“Engaging the community in funding extra-curricular activities that benefit students by exposing them to the larger societal issues and challenges can also be done, ” said Prof Yeah.
Pointing out that the ministry has implemented outcome-based budgeting as evidenced by the summary of achievements of the targeted outcomes accompanying its annual budget, he said further scrutiny of the reported progress and achievements together with the adoption of external yardsticks and third party independent assessment by educational experts would be helpful to identify weaknesses in implementation and improve the budgeting process.
Besides making improvements on Internet accessibility and ICT facilities, Prof Ahmad Farhan said the current exam-centric, fast-paced education system needs to change. This has become painfully evident during the MCO.
The current system’s definition of success is narrow and based mainly on grades rather than outcome attainment as well as competency and character building.
“The same instructional approaches have remained for years. It was very difficult to change the educators’ mindset and the way they teach, despite learners having already adapted to new ways of learning.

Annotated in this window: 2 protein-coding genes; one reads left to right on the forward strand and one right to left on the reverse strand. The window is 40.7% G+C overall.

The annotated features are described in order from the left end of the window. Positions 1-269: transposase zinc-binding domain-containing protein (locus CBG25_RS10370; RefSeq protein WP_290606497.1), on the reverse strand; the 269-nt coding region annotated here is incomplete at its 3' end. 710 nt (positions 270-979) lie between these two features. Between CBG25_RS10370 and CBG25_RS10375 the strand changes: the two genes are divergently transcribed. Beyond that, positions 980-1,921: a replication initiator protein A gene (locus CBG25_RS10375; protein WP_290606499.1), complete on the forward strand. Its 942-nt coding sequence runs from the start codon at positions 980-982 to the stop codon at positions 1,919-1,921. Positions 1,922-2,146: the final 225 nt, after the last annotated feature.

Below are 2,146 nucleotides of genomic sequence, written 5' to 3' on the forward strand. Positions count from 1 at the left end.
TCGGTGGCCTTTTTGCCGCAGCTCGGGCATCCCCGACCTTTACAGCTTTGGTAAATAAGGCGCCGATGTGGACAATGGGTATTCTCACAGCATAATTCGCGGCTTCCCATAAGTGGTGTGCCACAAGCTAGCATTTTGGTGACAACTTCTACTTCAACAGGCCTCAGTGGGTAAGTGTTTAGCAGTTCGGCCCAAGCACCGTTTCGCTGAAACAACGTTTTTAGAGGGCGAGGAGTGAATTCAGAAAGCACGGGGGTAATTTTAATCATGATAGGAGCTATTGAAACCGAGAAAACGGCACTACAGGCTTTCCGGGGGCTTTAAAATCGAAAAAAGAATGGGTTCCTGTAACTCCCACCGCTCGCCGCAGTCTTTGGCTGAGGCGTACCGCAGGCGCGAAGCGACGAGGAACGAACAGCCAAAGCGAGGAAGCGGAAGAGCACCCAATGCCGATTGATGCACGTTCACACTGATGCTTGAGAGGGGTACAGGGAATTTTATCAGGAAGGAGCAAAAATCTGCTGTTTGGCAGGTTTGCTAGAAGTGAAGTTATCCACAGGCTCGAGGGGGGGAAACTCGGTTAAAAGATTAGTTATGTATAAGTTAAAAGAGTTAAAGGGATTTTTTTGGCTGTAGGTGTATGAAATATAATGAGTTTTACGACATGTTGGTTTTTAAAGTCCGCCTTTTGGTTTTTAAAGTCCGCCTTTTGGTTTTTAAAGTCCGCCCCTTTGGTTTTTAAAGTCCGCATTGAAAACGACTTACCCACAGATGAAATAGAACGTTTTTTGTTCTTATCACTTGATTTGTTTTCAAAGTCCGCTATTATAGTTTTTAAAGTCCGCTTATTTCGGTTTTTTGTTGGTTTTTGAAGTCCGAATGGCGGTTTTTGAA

“Educators want to stay in their ‘comfort zone’ as they want learning outcomes to be met. They are often unwilling to experiment with new approaches fearing that the learning process will breakdown, ” he said.
Sharing his sentiment, Prof Rohaida said educators of our ‘traditional system’, especially at school level, do not know how to proceed with classes when a shift to e-learning became necessary.
Teachers’ attitude towards technology – which is linked with their readiness to use new teaching methods – must change.
“Teachers need technological pedagogical content knowledge (TPACK) to enable them to use the right tools and deliver lessons based on the nature of the subject.
“Training is already in place at varsities and at teacher training institutes (IPG). In-service teachers too have been given training to upgrade their competencies in technology-based instructions. But the question is have teachers been integrating technology in their classrooms?”
Sarawak Teachers’ Union (STU) vice-president Adam Prakash Abdullah hopes that an education system free of the “conventional pen and paper test” will become reality after the pandemic.
“Rescheduling the school academic calendar and public exams as an immediate measure is reasonable but this action plan must be reviewed for the coming school session.
“Public exams will have to be thought through and appropriate alternate assessment has to be the new norm in schools and institutions of higher learning. The conventional written test has to go and assessments must be revamped.”
The community must be empowered and parents and teachers must rally together to build a strong support system amid this crisis, said Prof Ahmad Farhan.